Refine My Line: Embrace Infant Warmer pt.2

danger_thermpodThanks for your help; I also heard back from the project manager in response to yesterday’s entry. Rajan Patel says (in part):

As for the safety issue, you are absolutely right and this is something we had noted. The picture you have seen and uploaded is actually one of a much older design. Our new design is much thinner and has adjustability straps to prevent slipping of the infant. We’ve also opened the left and right sides of the hood area in order to ensure that the infant does not suffocate. I have attached some images of the new design but please note that the name “cocoon” that is shown is not actually the product name and has since been changed to “thermpod”.

Context; I had only mentioned the safety concerns to him by email; the design improvements were trifling in comparison. I will follow up with him and keep you posted. The images he mentioned weren’t attached; I know we all forget to do that.

embrace_infant_thermpod_modifiedNow onto your responses. Marguerite asked what the loops were for and several of you contributed ideas. I don’t know and I haven’t asked (yet).

Clara was first to mention (what I thought was) the safety concern, specifically the billowing of the lining inside the hood (photo at top right). This is loose enough that a smaller child could suffocate within its folds.The solution for this is in construction, to tack the center of the hood lining to the center of the hood’s shell. At that point it should be re-evaluated for the possible necessity of a second row of stitching off to either side, tacking the lining to the shell.

Clarisse mentioned bringing the hood in closer around the face but mentioned the caveat of no drawstrings. Drawstrings are illegal here and in the UK (perhaps Canada?) but nowhere else that I know of. They’re banned because kids get them caught getting off the bus or merry go round. I’m not sure it would be an issue in this case.

Both Clara and Clarisse mentioned bringing the unit closer to shape the baby’s form. I agree that rounding off the corners is beneficial. First is that heat is conserved within the unit if it’s not heating wasted space -which is critical since one quarter of a baby’s body length is in their head so a gaping opening represents a substantive heat loss. The second benefit to streamlining the design is that it could possibly reduce material use and costs although we can’t really know; the latter may not amount to much in the way of savings depending on the marker’s design.

Again, thanks for your input. I will post more once I hear back from Rajan.

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3 comments

  1. Marie-Christine says:

    Sorry, I keep missing part 1 of these rml, it’s not as much fun :-(.
    I totally agree with the tacking down of the hood lining, one layer of fabric on a very small baby’s mouth could be fatal. I also agree with the drawstring ban, since I’ve had to rescue my cat who was hanging herself on a blind cord (don’t ask me why..). The point of a drawstring would be to be drawn, and so you’d necessarily have hanging bits, and a preemie just can’t brush them off its face or out of its throat or whatever.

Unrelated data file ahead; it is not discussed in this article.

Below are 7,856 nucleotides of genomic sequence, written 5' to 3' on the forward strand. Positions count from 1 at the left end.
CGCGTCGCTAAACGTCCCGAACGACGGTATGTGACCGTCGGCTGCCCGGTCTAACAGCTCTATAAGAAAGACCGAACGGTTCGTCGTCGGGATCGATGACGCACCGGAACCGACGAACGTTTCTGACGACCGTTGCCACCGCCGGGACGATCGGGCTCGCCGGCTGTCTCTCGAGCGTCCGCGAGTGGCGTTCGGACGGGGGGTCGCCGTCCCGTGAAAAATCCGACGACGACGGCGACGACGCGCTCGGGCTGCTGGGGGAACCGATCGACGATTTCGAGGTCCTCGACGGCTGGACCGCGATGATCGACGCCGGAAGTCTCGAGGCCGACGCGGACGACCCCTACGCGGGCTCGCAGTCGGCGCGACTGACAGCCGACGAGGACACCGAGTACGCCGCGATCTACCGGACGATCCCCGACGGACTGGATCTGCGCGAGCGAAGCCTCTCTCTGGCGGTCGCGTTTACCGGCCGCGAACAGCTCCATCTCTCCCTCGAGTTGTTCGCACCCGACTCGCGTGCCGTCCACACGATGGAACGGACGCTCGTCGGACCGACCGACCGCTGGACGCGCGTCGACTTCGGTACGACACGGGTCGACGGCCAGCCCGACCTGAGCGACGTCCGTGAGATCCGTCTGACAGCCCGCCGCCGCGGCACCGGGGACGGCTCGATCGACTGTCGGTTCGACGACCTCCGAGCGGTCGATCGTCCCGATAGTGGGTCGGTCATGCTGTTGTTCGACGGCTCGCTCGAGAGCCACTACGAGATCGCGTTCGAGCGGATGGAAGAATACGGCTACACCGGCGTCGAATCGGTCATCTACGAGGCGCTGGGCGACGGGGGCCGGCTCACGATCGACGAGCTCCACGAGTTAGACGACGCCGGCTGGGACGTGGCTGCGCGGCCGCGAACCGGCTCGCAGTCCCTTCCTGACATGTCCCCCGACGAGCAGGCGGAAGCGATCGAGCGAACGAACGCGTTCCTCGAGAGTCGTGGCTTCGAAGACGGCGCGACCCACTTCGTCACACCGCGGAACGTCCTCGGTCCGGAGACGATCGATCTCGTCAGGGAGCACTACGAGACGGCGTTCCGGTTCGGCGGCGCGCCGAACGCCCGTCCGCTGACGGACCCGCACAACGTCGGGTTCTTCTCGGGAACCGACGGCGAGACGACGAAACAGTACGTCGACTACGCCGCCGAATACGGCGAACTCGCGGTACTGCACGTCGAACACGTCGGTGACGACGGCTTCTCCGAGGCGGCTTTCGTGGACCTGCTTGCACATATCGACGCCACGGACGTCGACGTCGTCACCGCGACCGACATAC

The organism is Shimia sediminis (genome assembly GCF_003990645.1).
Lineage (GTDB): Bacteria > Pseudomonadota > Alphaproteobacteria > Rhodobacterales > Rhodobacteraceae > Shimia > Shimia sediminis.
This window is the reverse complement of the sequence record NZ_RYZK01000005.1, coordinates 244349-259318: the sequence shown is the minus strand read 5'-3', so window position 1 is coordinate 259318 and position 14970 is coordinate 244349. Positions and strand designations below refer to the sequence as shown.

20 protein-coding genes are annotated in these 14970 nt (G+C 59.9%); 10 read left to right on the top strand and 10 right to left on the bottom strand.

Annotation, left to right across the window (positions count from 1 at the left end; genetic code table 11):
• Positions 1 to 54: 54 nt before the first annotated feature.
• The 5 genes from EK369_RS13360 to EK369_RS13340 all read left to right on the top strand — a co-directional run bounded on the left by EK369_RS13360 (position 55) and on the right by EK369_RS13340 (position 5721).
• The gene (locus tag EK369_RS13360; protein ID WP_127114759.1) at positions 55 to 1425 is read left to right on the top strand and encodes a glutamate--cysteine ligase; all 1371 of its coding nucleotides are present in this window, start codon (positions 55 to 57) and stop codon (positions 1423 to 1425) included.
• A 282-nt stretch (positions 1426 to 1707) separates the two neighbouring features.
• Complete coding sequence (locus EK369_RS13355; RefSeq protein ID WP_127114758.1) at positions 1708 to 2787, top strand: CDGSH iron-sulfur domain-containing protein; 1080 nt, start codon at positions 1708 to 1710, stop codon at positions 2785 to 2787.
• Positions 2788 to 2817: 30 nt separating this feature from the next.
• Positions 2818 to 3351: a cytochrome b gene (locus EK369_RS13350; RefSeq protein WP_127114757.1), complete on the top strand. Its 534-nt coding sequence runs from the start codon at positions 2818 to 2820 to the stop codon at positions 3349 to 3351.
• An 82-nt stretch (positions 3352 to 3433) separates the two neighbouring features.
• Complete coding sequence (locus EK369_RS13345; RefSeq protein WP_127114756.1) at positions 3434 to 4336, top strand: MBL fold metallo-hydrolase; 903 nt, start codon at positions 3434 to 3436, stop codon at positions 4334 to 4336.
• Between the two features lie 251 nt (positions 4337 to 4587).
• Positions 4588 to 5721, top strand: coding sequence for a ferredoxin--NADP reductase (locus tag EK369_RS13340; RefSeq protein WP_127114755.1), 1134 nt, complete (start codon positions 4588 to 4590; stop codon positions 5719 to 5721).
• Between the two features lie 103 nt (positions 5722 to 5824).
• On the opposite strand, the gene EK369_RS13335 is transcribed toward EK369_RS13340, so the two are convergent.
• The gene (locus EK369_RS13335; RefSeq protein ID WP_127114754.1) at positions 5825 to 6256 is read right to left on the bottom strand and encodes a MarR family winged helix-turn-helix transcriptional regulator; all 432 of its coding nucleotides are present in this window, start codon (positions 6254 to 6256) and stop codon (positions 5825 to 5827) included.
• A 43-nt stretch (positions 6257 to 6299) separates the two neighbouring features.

Rounding at least the bottom corners makes a lot of sense too. This shouldn’t be very different from sleeping bag design, right? In which case trying to get a shape that conforms as closely as possible to the baby (while not requiring custom fit) would be best, just like a mummy bag is better than a boy-scout flat one. Perhaps velcro strips would allow more adjustability to the baby’s size than buttons? I’d add that in my opinion the best improvement to sleeping bags in the last 30 years has been the draft collar, which keeps freezing drafts from working their way down into the bag. But they’re not technically easy, I’m not sure they couldn’t become a suffocation hazard too, and it’s possible a baby wouldn’t need them as much because they’re less likely to toss around as a grown-up camper on the inevitable mid-back rocks?

    As a former preemie myself (a 2lb survivor of the 50s natural-selection methods), I’d like to point out that doctors insisted on 2 things that seemed to make a huge amount of difference. The first was breastfeeding, which in retrospect seems entirely right, when possible. The other, which I’ve never seen mentioned anywhere, was to insist my mother keep me touching her as much as possible. This was of course before the current ‘don’t sleep with the baby’ paranoia, meant to prevent suffocation by drunk parents (and it’d have been hard to get that drunk after my birth, even in a French hospital). But they thought that her body warmth was the most sensible and reliable way to keep my temperature high enough, and it seemed to do the trick. Or at least I’m considerably heavier now :-). My sister, bottle-fed in a cold incubator in a US hospital, has just never been quite healthy, in comparison.

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